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« Mill > Keynes, so says Steven Kates | Main | War is the Health of the State »


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I question this sentence from Mises:

The body of economic knowledge is an essential element in the structure of human civilization; it is the foundation upon which modern industrialism and all the moral, intellectual, technological, and therapeutical achievements of the last centuries have been built.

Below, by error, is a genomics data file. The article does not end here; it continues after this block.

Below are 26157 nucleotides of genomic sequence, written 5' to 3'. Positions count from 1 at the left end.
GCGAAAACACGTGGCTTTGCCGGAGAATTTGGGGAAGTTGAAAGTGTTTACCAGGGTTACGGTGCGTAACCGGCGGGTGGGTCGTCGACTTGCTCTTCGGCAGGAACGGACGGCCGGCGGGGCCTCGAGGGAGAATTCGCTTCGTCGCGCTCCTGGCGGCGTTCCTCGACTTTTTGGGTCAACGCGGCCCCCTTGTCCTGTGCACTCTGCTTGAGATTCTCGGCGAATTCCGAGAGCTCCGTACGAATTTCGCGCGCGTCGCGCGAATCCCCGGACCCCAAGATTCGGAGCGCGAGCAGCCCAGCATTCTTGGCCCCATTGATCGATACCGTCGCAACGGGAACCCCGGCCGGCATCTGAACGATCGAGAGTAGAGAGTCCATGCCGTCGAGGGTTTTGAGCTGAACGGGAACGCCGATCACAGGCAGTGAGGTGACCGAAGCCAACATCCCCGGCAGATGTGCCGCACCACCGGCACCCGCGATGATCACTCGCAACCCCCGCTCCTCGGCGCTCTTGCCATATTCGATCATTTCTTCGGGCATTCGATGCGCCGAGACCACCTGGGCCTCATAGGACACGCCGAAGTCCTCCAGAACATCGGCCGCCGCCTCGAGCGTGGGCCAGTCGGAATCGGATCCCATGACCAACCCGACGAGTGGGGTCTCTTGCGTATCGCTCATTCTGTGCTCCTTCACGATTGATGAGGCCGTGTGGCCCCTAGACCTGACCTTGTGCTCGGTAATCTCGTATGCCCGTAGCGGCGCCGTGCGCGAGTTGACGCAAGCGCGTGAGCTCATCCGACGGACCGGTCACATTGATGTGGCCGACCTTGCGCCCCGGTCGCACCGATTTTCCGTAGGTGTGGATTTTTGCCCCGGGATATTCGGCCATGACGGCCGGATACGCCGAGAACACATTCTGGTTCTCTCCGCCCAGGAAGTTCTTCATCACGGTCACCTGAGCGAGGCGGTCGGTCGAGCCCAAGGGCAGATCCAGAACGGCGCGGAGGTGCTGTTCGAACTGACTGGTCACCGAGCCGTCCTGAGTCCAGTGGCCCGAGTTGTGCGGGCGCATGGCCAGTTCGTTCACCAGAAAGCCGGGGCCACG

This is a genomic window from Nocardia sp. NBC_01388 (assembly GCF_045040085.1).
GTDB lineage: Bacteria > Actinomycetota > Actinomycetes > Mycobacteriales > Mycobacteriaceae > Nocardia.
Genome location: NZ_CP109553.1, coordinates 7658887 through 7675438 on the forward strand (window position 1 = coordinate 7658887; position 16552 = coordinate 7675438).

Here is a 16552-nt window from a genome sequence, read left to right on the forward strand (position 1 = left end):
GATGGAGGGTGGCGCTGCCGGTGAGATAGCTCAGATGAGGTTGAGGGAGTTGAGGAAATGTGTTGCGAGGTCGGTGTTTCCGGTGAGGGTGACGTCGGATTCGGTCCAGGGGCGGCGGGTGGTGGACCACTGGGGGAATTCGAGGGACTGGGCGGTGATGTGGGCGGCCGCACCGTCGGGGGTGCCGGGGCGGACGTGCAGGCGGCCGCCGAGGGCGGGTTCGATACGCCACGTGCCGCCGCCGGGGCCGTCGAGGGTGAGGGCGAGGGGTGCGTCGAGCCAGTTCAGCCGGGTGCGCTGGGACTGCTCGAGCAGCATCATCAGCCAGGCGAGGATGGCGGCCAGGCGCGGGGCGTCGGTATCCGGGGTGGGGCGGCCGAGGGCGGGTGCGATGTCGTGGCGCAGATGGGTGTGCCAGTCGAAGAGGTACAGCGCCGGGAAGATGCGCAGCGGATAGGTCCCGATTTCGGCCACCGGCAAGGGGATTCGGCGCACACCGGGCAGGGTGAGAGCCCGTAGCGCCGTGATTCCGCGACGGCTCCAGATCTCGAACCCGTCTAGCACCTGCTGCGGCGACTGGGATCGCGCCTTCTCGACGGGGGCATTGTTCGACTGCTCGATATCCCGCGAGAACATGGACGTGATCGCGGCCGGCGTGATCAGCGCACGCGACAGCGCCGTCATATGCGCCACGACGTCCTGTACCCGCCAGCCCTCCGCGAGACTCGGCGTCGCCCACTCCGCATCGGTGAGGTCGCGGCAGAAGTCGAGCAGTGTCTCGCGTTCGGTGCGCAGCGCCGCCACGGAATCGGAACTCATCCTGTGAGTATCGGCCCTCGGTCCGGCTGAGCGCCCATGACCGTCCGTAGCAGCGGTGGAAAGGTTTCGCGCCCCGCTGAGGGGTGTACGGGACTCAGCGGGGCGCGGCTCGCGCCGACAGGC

I am no Mises scholar, but given as much as I have learned this sentence seems to contradict other Mises teaching. It seems to imply that knowledge exists and upon that knowledge has been built most everything good. So the Soviets could have built everything good if they had possessed this knowledge?

On the blog of the Free Nation Foundation I have posted a challenge to the meaning which I take from this sentence.

But, do you join me in suspecting that Mises would have changed the wording of this sentence if he had foreseen the way I am taking it?

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